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botany, chemistry, geology, and natural philosophy had a large circulation.
Names which soon rose to high distinction in educational work were those of Miss Grant and Miss Lyon, of Massachusetts, Miss Catherine Fiske of Keene, N. H., Miss Catherine Beecher of Connecticut, and the Misses Longstreth of Philadelphia, Pa.
The work of Miss Fiske was nearly cotemporary with that of Mrs. Willard. For twenty-three years, up to her death in 1836, she carried on a school which received some 2500 pupils to a course of study which embraced botany, chemistry, astronomy, and “Watts on the Mind.”
Miss Catherine Beecher, who was endowed with the marked individuality of her family, conducted a seminary at Hartford, Conn., from 1822 to 1832, and later one at Cincinnati, O. Her course of study included Latin, and calisthenic training was a conspicuous feature. She gave prominence in her instruction to the worth of domestic skill.
She wrote text-books on mental and moral philosophy and upon theology, and did not forget to prove by publishing “a domestic receipt book,” that, though learned, she had not soared above the true sphere of woman.
To the schools already mentioned came pupils from every State in the Union, either from families of means or to receive the generosity of the principals.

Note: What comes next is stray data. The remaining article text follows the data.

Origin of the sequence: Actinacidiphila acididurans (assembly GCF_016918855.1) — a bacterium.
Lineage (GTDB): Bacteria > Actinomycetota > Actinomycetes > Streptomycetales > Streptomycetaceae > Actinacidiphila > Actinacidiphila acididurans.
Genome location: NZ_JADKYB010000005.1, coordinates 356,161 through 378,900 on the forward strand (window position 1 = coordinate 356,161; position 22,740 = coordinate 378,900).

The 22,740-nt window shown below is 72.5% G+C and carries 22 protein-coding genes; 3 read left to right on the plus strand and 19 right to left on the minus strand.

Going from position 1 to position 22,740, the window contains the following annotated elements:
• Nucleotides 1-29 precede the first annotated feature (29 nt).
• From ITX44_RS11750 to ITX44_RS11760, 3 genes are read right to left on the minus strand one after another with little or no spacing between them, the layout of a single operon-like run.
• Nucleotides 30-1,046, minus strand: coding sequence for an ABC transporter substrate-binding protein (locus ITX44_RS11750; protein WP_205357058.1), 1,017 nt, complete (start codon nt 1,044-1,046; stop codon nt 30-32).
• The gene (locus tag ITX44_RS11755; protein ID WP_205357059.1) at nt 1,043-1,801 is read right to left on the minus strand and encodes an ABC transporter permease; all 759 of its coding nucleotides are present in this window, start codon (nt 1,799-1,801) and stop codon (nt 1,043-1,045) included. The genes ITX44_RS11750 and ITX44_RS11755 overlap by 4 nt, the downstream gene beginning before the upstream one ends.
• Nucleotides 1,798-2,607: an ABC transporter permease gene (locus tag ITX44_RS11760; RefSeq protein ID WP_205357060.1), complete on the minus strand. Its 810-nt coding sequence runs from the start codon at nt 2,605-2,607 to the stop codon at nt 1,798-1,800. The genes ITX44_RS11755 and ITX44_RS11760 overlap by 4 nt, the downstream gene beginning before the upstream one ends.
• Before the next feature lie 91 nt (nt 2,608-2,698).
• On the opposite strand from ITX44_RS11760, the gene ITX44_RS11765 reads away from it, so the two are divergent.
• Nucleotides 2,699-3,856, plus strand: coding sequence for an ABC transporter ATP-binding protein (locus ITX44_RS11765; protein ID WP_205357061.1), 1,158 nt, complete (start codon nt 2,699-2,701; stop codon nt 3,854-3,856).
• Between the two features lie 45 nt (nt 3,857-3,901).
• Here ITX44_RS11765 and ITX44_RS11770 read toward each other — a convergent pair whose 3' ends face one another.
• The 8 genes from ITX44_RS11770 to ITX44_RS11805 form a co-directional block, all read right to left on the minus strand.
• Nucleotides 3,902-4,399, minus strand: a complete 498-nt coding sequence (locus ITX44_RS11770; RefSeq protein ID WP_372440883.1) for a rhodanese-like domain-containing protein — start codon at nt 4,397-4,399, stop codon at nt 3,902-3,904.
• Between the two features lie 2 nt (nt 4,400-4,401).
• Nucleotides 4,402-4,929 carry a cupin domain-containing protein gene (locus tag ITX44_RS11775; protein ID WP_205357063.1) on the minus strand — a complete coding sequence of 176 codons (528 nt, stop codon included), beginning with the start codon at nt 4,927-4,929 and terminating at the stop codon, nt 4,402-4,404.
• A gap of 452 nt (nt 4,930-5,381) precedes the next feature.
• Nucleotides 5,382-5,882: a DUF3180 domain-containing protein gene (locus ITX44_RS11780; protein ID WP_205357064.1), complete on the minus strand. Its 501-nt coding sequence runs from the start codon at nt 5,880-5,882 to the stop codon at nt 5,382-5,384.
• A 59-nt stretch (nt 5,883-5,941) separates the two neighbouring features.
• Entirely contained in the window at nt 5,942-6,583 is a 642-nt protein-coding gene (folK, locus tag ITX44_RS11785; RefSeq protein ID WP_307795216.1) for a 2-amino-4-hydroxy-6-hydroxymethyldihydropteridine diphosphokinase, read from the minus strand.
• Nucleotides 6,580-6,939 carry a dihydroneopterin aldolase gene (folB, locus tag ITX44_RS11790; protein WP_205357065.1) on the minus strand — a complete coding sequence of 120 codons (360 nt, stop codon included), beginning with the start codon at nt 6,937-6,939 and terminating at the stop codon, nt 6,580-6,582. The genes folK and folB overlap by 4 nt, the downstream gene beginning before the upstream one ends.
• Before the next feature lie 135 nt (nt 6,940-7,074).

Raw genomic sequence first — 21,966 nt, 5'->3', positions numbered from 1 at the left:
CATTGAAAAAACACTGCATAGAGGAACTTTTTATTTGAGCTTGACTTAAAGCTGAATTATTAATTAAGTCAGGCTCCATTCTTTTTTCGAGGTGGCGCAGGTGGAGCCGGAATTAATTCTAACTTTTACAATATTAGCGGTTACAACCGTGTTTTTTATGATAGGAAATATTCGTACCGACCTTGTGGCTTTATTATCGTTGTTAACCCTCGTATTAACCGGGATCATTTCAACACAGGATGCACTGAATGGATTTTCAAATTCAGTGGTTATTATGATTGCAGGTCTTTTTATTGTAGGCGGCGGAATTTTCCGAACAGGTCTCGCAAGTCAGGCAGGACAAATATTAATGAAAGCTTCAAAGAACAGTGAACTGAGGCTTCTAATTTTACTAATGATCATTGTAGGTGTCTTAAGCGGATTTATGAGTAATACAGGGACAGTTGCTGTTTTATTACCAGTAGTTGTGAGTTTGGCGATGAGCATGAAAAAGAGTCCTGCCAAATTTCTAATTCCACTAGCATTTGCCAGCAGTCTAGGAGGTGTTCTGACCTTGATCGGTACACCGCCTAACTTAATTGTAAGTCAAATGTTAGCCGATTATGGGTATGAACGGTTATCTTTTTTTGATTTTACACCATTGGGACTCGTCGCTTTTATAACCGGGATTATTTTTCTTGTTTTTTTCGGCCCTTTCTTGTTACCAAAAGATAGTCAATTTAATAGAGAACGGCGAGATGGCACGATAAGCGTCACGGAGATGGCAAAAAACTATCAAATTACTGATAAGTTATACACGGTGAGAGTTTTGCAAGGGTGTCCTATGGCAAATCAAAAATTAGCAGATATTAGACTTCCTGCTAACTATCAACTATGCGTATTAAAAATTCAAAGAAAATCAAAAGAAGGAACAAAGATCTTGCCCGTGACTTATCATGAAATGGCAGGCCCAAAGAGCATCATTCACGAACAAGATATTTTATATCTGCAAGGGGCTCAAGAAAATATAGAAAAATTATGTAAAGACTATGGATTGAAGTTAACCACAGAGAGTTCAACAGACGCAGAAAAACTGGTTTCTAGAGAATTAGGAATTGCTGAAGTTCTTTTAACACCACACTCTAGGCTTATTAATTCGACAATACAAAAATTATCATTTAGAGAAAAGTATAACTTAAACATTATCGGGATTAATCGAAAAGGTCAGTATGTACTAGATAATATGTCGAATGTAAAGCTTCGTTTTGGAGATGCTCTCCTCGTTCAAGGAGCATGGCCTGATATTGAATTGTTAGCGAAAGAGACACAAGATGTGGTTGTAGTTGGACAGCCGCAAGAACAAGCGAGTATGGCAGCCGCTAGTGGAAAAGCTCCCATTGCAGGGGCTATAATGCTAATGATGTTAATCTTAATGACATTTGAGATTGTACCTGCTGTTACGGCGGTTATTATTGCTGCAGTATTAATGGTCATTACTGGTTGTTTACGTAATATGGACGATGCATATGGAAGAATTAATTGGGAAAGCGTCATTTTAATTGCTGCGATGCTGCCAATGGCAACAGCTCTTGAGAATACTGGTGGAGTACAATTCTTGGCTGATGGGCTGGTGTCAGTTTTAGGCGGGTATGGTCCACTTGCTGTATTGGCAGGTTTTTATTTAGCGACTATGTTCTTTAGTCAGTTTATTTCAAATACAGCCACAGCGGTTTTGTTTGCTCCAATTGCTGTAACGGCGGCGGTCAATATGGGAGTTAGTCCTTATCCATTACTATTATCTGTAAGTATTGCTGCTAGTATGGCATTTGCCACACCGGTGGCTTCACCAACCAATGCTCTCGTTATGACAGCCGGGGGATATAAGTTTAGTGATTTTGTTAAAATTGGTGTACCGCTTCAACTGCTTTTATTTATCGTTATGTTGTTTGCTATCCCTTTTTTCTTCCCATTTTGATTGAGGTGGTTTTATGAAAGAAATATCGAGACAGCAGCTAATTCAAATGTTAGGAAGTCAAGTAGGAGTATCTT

Mary Lyon was born among the Massachusetts hills in 1797, and graduated from the position of teacher in the little schoolhouses, and again as a student from Byfield Academy; then from the charge of Adams Academy at Derry, N. H., and from a like position in Ipswich Academy, Mass., in both which she was associated with Miss Grant. To her was due the conception of “ a school which shall put within reach of students of moderate means such opportunities that the wealthy cannot find better ones.”
To the execution of her plan the gathering of a few thousand dollars was necessary. The labor involved may be inferred from the fact that in the list of contributions the sum of fifty cents repeatedly appears. The most serious obstacles were found in the antagonism to what seemed to many a needless project. Said Dr. Hitchcock : “Respectable periodicals were charged with sarcasm and enmity to Miss Lyon's plans. She remained unruffled."
When, in 1834, the Massachusetts General Association declined to indorse the enterprise, a Doctor of Divinity made haste to say, “You see that the measure has utterly failed. Let this page of Divine Providence be attentively considered in relation to this matter!”
But in face of all disheartenments, in 1837 Mount Holyoke Seminary was opened in the beautiful Connecticut valley. The mode of living was for a time almost ascetic. The work of the house was mainly done by the pupils, but the cost, lights and fuel excepted, was only sixty dollars per school year of forty weeks, and so continued for sixteen years. · Bible study held a leading place in the curriculum.
It was Miss Lyon's ambition to make the course equal to that required for admission to college, and she planned for steady growth from the small beginnings. Nobly have her expectations been fulfilled!